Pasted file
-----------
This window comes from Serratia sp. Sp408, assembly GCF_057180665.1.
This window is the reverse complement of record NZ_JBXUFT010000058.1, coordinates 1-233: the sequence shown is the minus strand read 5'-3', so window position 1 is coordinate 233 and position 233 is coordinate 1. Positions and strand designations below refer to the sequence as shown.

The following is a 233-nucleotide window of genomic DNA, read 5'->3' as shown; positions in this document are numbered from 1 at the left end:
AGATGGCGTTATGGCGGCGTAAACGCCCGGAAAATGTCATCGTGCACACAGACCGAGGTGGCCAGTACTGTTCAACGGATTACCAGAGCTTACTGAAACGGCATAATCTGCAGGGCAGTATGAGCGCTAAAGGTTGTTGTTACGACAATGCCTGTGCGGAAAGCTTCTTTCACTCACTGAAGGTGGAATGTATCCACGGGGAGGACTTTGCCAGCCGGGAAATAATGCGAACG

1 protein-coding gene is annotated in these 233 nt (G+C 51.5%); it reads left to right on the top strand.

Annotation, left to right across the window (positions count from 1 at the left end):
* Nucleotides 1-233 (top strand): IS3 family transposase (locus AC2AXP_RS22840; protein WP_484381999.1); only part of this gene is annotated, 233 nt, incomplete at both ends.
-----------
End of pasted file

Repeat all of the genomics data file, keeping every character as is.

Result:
This window comes from Serratia sp. Sp408, assembly GCF_057180665.1.
This window is the reverse complement of record NZ_JBXUFT010000058.1, coordinates 1-233: the sequence shown is the minus strand read 5'-3', so window position 1 is coordinate 233 and position 233 is coordinate 1. Positions and strand designations below refer to the sequence as shown.

The following is a 233-nucleotide window of genomic DNA, read 5'->3' as shown; positions in this document are numbered from 1 at the left end:
AGATGGCGTTATGGCGGCGTAAACGCCCGGAAAATGTCATCGTGCACACAGACCGAGGTGGCCAGTACTGTTCAACGGATTACCAGAGCTTACTGAAACGGCATAATCTGCAGGGCAGTATGAGCGCTAAAGGTTGTTGTTACGACAATGCCTGTGCGGAAAGCTTCTTTCACTCACTGAAGGTGGAATGTATCCACGGGGAGGACTTTGCCAGCCGGGAAATAATGCGAACG

1 protein-coding gene is annotated in these 233 nt (G+C 51.5%); it reads left to right on the top strand.

Annotation, left to right across the window (positions count from 1 at the left end):
* Nucleotides 1-233 (top strand): IS3 family transposase (locus AC2AXP_RS22840; protein WP_484381999.1); only part of this gene is annotated, 233 nt, incomplete at both ends.